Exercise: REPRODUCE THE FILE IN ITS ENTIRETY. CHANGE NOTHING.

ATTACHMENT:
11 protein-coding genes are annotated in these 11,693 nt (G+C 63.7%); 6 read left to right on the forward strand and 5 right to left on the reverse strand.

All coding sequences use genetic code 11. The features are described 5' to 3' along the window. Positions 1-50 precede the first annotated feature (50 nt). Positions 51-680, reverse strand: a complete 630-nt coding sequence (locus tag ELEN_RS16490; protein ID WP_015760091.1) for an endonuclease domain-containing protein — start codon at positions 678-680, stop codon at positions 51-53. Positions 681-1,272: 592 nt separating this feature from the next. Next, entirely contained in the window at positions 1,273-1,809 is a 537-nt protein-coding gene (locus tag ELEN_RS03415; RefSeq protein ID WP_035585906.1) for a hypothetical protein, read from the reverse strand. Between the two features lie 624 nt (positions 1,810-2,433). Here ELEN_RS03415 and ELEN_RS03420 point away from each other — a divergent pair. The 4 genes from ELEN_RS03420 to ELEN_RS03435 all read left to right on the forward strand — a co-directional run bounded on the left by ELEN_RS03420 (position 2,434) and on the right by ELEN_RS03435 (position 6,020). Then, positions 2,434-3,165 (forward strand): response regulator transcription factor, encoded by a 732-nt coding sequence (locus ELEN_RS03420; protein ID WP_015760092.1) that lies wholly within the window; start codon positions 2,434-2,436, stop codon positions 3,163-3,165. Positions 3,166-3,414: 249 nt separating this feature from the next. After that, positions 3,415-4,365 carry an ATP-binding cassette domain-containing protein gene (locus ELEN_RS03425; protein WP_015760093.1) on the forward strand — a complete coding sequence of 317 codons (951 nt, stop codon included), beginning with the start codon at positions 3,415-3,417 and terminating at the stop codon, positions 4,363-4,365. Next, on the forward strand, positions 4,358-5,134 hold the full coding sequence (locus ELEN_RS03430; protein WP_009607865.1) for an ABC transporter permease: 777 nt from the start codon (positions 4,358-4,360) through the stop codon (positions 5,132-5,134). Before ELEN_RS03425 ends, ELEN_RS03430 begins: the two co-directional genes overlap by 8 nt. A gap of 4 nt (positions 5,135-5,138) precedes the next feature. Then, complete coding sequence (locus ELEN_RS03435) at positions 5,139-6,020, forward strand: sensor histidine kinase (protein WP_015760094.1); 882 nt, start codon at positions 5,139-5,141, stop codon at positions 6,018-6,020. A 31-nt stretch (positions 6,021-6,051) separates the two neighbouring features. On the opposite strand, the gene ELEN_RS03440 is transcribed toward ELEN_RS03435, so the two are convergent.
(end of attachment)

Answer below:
11 protein-coding genes are annotated in these 11,693 nt (G+C 63.7%); 6 read left to right on the forward strand and 5 right to left on the reverse strand.

All coding sequences use genetic code 11. The features are described 5' to 3' along the window. Positions 1-50 precede the first annotated feature (50 nt). Positions 51-680, reverse strand: a complete 630-nt coding sequence (locus tag ELEN_RS16490; protein ID WP_015760091.1) for an endonuclease domain-containing protein — start codon at positions 678-680, stop codon at positions 51-53. Positions 681-1,272: 592 nt separating this feature from the next. Next, entirely contained in the window at positions 1,273-1,809 is a 537-nt protein-coding gene (locus tag ELEN_RS03415; RefSeq protein ID WP_035585906.1) for a hypothetical protein, read from the reverse strand. Between the two features lie 624 nt (positions 1,810-2,433). Here ELEN_RS03415 and ELEN_RS03420 point away from each other — a divergent pair. The 4 genes from ELEN_RS03420 to ELEN_RS03435 all read left to right on the forward strand — a co-directional run bounded on the left by ELEN_RS03420 (position 2,434) and on the right by ELEN_RS03435 (position 6,020). Then, positions 2,434-3,165 (forward strand): response regulator transcription factor, encoded by a 732-nt coding sequence (locus ELEN_RS03420; protein ID WP_015760092.1) that lies wholly within the window; start codon positions 2,434-2,436, stop codon positions 3,163-3,165. Positions 3,166-3,414: 249 nt separating this feature from the next. After that, positions 3,415-4,365 carry an ATP-binding cassette domain-containing protein gene (locus ELEN_RS03425; protein WP_015760093.1) on the forward strand — a complete coding sequence of 317 codons (951 nt, stop codon included), beginning with the start codon at positions 3,415-3,417 and terminating at the stop codon, positions 4,363-4,365. Next, on the forward strand, positions 4,358-5,134 hold the full coding sequence (locus ELEN_RS03430; protein WP_009607865.1) for an ABC transporter permease: 777 nt from the start codon (positions 4,358-4,360) through the stop codon (positions 5,132-5,134). Before ELEN_RS03425 ends, ELEN_RS03430 begins: the two co-directional genes overlap by 8 nt. A gap of 4 nt (positions 5,135-5,138) precedes the next feature. Then, complete coding sequence (locus ELEN_RS03435) at positions 5,139-6,020, forward strand: sensor histidine kinase (protein WP_015760094.1); 882 nt, start codon at positions 5,139-5,141, stop codon at positions 6,018-6,020. A 31-nt stretch (positions 6,021-6,051) separates the two neighbouring features. On the opposite strand, the gene ELEN_RS03440 is transcribed toward ELEN_RS03435, so the two are convergent.